It’s official – the end is near for the gas powered Cleverness Charger and challenger. For gearheads, this kind of news is the end of the world as we know it – we’d be lying if we said the thought of a world full of electric cars didn’t alarm us.
Some even consider electric propulsion to be the enemy, despite EVs being much, much more energy efficient and able to accelerate faster than ICE cars. But gearheads have a legitimate fear of the future, because it’s not just about missing the 126 decibels of a supercharged Hellcat V8 or the 17,000 rpm wail of a Ferrari F14 T2 V12. It’s about the unthinkable retirement of the six-cylinder, the turbocharged quattros and the little gentle giant with three cylinders to the depths of history.
For this reason, Dodge is celebrating the end of an era with seven special editions in their Charger and Challenger lineup, including the Demon, Hellcat, Redeye, Scat Pack, Shaker and Jailbreak models. Dodge teased the models during the first day of the Dodge Speed Week event from August 15 to 17, and here’s what we know about the “Last Call” Charger and Challenger.
The future of the Dodge Charger and Challenger beyond 2023
“We are celebrating the end of an era – and the beginning of a bright new, electrified future – by staying true to our brand,” said Tim Kuniskis, Dodge brand CEO. Dodge has sold three million cars since the launch of the rebranded Charger in 2005. We saw it coming – the changing times heralded by the bizarre 24-month Never Lift advent calendar that should culminate in a new electric Dodge muscle by 2024 car.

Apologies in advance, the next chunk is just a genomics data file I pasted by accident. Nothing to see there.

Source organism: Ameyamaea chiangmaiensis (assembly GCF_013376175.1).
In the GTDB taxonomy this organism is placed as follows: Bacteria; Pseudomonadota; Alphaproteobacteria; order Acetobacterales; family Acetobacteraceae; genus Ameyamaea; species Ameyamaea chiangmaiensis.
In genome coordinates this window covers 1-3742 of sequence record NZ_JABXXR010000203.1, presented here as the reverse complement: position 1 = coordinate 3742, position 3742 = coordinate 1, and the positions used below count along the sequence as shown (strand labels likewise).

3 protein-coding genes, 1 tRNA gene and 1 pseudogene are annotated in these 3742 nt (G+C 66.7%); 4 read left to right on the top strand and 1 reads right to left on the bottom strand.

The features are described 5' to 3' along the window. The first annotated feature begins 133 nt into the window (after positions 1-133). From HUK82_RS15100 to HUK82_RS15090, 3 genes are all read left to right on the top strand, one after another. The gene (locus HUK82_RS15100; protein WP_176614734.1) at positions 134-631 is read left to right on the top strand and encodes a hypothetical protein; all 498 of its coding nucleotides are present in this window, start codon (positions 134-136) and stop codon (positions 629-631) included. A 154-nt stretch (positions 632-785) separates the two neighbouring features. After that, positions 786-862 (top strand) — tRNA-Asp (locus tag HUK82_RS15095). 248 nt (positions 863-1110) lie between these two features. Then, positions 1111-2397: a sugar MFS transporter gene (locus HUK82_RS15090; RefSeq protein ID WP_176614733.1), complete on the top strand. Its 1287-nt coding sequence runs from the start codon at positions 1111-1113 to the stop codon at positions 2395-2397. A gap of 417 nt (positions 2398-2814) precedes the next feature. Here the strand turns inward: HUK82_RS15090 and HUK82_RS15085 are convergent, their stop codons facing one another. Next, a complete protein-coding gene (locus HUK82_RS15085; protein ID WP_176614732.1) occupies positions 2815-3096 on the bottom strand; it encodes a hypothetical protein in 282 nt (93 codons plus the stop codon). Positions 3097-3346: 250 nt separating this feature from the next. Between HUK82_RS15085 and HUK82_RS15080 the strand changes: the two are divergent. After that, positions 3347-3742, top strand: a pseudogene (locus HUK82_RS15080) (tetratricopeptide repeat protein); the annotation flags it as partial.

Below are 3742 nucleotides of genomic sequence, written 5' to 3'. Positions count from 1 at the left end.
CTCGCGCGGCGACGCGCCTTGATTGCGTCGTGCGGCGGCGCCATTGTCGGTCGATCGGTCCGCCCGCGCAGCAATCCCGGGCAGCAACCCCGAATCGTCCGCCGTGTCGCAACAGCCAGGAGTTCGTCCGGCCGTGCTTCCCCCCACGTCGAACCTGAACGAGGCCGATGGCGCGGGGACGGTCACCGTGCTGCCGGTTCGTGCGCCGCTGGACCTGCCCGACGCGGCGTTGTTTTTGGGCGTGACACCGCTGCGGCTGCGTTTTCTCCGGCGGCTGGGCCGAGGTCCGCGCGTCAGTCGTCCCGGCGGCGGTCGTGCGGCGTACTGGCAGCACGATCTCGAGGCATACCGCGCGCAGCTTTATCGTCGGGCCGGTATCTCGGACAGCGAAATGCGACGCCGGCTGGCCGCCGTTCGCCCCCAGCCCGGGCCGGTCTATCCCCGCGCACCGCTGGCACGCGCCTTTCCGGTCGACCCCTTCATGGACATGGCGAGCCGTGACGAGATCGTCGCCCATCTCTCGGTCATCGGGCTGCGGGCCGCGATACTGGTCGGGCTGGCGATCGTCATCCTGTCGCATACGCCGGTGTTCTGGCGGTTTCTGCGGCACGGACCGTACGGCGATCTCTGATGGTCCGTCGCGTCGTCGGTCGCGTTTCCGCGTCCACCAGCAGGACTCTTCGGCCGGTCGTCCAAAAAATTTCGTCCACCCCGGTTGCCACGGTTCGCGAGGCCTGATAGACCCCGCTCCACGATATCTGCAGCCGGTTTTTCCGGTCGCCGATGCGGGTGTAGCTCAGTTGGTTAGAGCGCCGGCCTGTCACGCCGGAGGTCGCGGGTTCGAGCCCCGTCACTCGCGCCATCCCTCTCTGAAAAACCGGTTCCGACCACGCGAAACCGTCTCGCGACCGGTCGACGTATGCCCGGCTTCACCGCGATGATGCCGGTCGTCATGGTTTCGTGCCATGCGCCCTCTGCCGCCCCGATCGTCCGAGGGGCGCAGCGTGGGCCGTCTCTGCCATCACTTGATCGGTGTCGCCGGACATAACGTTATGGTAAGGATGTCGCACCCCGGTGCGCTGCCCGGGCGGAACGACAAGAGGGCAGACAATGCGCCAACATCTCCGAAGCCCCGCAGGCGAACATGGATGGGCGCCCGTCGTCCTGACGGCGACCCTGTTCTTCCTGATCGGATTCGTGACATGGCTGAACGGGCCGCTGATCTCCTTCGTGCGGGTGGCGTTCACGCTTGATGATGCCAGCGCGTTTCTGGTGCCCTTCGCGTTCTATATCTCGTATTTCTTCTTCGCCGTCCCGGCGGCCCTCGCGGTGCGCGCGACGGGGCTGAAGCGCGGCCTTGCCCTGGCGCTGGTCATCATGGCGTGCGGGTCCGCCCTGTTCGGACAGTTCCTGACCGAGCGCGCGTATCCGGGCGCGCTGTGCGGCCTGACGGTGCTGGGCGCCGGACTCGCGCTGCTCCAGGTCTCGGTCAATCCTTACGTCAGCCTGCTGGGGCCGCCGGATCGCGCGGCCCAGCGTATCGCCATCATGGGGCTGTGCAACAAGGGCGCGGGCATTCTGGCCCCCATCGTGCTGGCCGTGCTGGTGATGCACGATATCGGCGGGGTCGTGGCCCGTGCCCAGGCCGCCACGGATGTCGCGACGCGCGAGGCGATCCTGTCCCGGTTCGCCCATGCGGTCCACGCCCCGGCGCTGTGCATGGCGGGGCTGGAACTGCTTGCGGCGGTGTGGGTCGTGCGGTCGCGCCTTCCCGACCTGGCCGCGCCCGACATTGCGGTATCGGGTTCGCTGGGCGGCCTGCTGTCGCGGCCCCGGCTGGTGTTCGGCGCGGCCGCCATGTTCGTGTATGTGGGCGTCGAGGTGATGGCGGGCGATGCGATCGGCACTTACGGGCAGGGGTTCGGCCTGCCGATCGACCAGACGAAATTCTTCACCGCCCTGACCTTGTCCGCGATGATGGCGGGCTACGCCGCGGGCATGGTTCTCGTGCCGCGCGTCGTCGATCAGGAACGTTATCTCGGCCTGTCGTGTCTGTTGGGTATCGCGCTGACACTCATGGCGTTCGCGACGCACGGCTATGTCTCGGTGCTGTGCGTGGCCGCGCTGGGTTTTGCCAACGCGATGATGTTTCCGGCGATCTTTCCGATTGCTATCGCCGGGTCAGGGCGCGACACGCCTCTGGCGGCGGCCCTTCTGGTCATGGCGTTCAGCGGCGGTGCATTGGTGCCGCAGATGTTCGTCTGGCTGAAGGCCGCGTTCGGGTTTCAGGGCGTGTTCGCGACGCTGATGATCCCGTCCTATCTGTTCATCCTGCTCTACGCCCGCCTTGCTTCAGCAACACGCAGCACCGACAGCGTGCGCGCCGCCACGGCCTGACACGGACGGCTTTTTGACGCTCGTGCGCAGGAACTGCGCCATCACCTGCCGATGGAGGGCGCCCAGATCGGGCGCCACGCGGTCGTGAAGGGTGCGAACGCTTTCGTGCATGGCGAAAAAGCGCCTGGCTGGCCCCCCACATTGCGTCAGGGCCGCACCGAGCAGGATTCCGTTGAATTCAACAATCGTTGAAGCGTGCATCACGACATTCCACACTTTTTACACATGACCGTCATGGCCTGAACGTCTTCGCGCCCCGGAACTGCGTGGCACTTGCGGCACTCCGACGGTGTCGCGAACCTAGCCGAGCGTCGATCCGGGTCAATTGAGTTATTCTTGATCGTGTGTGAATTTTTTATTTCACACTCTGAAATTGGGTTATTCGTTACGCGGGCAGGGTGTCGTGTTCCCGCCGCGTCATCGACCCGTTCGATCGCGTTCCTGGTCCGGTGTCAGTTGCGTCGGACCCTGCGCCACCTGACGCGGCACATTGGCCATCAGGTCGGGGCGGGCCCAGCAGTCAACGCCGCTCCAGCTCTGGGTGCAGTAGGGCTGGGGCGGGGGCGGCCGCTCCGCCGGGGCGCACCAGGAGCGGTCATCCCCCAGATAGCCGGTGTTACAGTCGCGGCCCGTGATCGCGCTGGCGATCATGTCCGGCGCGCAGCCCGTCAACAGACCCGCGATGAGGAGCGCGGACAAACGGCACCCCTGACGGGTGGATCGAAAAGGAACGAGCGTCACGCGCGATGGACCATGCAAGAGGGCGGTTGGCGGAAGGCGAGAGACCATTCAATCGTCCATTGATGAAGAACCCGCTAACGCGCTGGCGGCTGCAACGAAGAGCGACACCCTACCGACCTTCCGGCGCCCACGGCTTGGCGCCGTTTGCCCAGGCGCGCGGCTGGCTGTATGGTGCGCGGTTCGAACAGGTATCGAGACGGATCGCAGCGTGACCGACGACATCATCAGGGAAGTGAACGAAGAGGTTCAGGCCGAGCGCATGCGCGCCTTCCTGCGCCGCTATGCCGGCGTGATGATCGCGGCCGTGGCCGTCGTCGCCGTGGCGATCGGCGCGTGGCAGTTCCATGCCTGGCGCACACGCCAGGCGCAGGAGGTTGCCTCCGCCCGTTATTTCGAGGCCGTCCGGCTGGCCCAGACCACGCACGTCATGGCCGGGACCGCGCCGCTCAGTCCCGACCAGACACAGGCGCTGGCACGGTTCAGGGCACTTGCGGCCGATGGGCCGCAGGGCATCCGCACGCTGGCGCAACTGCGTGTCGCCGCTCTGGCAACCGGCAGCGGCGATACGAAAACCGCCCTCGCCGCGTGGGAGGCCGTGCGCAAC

We knew the future is electric, but – forgive us – it feels a little early. The ICE-powered Dodge Charger and Challenger as we know it will die after the 2023 model year. But the beloved muscle cars take off with a resounding bang in the form of “Last Call,” over-the-top special editions. The Dodge Challenger closed out 2021 as America’s number one muscle car, but only time will tell if fans and enthusiasts will be as excited about the 2024 electrified generations.
The first of the “Last Call” models for 2023 is the Challenger Shakedown, which the automaker has confirmed will be limited to just 1,000 units, split evenly between the regular and wide variants. It’s the production version of the Challenger Shakedown Concept we saw at the 2016 SEMA show.
To put Dodge’s future into perspective, the company plans to stop production of the Hellcat-powered Charger and Challenger by 2024 to make way for electric-powered models. We watched the Charger Daytona SRT electric concept unveiled on August 17 this year as a preview of what’s to come in 2024.
According to Kuniskis, the electric charger will run on the parent company’s new STLA large EV platform, one of four that Stellantis is reportedly developing, and will reportedly offer a range of 500 miles. Beyond the muscle cars, Dodge’s electric future extends to its other brands, led by the plug-in hybrid Hornet SUV.
What the future holds for the loader and challenger without the Hellcat engines